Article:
Spacca, the Brazilian analyst, has no doubt as to which of the two styles can bear more fruit in Berlin.
“Havan Liberty have good chances of doing well because of the way they play,” spacca explained. “They are really good tactically and they have solid aim, so I think they can have better results.
“I think that Vivo Keyd will have a harder team, they rely on heat, who is perhaps the best Brazilian player. He is very good, but what if he dies early in a round? What will the team do?
“They play a very slow style, waiting for heat to make a move. And we know that can be punished really hard. We still haven’t figured out how to counter Jett Operators, so heat ends up getting 30, 35 kills a map. But out there, it’s completely different.”
Questioned about these valid concerns, heat painted a much rosier picture. The Brazilian youngster, who boasted a 1.47 kill/death ratio and a 172 ADR in the Brazil Stage 3 Challengers Playoffs (both tournament highs), played down suggestions that they are a one-man show.
“I agree that they will try to counter my game, but that’s not a problem for us,” heat told Dexerto.
“Everyone knows that we have an aggressive style, but we are very unpredictable. If we use it as well as we did in Brazil it will be hard for opponents to deal with us.”
Not enough quality practice
For all their differences, Vivo Keyd and Havan Liberty have one thing in common: practice in the days that followed the Challengers Playoffs was far from optimal. Havan Liberty had a planned bootcamp in Mexico that ended up not happening, while Vivo Keyd found scrimming time hard to come by before the trip to Berlin.
The quality of practice in Brazil has become something of a recurring theme in the South American country. After Havan Liberty booked a spot in Berlin, head coach Ricardo ‘rik’ Furquim revealed that “50 percent” of the team’s scrims in the days leading up to the match against FURIA had been against female sides while blasting the disrespect and lack of seriousness in the region’s approach to practice.
“Because players might be working or studying, sometimes teams cancel practice at the last minute,” rik told Dexerto. “That really messes up our planning.
“Moreover, players need to have a better mentality. They need to understand that practice is where they try out all kinds of scenarios, that we’re not here to win scrims but championships.
“Our team is living proof of it. We lost a lot of scrims to tier-one teams, but then we got to the tournament and we didn’t lose a single map until the grand final.”
Handling the pressure
Heat and rik both stated that their teams don’t feel the responsibility of erasing the image that Brazil left in Iceland.
But the fact is that there are going to be a lot of eyes on Vivo Keyd and Havan Liberty in this tournament, even if it’s only because there have been suggestions in some quarters that the country doesn’t deserve to send two representatives to international competitions.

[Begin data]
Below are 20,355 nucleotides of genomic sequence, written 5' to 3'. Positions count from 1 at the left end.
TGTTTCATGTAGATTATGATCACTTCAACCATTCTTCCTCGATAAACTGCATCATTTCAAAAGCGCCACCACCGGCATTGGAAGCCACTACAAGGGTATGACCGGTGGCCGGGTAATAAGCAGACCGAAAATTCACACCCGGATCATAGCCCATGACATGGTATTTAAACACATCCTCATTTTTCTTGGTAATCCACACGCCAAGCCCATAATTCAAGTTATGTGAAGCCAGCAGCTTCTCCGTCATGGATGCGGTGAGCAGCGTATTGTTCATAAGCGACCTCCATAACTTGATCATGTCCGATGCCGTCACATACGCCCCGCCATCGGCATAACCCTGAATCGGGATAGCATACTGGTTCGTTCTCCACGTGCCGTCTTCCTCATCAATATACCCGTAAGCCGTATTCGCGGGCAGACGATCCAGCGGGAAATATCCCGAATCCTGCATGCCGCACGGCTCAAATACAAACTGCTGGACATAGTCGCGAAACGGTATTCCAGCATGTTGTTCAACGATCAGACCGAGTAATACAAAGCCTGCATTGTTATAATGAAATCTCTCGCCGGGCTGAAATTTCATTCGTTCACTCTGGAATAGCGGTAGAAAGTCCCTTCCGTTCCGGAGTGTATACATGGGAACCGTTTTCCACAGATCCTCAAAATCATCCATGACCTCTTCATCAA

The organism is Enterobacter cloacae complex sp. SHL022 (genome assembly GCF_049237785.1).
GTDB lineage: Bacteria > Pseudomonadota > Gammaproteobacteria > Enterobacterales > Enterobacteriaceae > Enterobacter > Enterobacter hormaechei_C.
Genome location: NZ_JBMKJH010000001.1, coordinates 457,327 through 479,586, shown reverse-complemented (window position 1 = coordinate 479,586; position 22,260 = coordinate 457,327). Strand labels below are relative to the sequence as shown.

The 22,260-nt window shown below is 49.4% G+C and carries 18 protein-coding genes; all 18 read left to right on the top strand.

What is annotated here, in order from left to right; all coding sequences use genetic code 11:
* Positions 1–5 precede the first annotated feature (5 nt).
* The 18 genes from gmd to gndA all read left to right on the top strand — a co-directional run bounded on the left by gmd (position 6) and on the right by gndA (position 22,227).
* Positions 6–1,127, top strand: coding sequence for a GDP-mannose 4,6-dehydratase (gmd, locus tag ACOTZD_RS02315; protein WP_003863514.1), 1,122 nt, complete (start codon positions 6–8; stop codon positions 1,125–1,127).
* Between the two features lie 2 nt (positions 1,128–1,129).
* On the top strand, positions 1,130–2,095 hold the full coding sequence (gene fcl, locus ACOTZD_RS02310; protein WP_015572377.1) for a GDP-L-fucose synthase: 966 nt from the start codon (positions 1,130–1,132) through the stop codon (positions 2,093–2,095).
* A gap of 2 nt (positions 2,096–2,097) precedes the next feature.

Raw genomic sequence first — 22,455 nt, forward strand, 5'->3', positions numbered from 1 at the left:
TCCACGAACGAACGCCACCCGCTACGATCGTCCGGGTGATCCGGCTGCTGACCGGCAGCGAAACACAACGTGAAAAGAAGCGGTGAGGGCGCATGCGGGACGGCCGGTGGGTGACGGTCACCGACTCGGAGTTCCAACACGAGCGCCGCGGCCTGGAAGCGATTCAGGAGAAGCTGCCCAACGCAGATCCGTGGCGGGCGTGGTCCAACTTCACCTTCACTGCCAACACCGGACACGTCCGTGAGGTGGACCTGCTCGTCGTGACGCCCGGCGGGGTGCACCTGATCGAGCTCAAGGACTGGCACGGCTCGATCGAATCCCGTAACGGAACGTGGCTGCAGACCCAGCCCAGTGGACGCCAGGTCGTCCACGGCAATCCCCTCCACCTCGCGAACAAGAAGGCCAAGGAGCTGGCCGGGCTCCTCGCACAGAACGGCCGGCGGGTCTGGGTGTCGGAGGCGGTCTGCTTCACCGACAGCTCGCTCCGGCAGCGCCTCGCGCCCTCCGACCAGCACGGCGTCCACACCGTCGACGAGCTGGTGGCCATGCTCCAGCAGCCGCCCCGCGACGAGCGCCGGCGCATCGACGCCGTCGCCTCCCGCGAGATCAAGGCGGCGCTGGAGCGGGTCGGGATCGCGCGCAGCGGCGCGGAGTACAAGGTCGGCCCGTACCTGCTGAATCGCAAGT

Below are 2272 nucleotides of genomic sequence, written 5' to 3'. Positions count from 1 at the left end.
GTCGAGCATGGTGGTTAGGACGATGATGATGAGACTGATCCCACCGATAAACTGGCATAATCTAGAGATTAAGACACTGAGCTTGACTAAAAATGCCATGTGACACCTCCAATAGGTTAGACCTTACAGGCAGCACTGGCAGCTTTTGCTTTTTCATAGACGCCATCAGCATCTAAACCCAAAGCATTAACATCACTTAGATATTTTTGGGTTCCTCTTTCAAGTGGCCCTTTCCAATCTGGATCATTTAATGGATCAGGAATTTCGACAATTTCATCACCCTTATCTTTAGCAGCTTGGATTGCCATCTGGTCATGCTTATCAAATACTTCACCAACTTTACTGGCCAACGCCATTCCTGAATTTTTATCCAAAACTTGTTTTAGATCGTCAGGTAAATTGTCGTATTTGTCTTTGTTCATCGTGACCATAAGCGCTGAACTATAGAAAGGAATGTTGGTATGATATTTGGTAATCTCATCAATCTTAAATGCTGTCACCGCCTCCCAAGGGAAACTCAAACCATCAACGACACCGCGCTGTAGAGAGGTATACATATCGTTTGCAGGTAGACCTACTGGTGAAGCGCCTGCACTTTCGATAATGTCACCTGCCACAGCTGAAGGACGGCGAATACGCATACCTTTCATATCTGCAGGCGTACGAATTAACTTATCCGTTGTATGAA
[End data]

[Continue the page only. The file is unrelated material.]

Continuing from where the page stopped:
SENHORAS E SENHORES!ESSES SÃO OS NOSSOS GUERREIROS, ESSES SÃO OS NOSSOS CAMPEÕES!
Somos os GRANDES CAMPEÕES do #VCT BRASIL! VAMOS PRA BERLIM SEGURANDO A TAÇA!
— Vivo Keyd | 🇧🇷 #VALORANTMasters Berlin (@VivoKeyd) August 23, 2021
Spacca believes that for Brazil to catch up with the best regions, it is necessary that teams have long bootcamps in Europe or North America. But more important, he said, is that they become regulars on the international stage.
“If we send Vikings to one tournament now, then Havan Liberty, then Gamelanders, we will lose the knowledge that these teams obtain while competing abroad,” he explained.
“Without that frequentness, we will struggle a lot.”
It may take a new generation of Valorant-bred talent for Brazil to reach the top. Only earlier this week, Saadhak, the player who gave Havan Liberty and Vivo Keyd that warning, said that there were players on his team thinking about retiring or transitioning to streaming.
It’s still early days in Valorant history, and everyone — apart from Sentinels, that is — is still trying to find a winning formula. Perhaps in six months or a year, Brazil will be in the conversation to win an international title. After all, it has proven to be one of the best talent factories in all of esports.
For now, though, getting out of groups appears to be the best they can hope for.
Much of Brazil’s hopes and dreams for VCT Masters Berlin are pinned on heat, the rising talent who embraced Valorant when his CS:GO career began to stall.
Just like his teammates, Brazilian fans will turn to him hoping that he can deliver moments of magic and prove that the region belongs on the world stage.
The big question on everyone’s mind now is: Are we finally getting to see him on an agent besides Jett?
“Who knows if there won’t be something new?” he said mysteriously.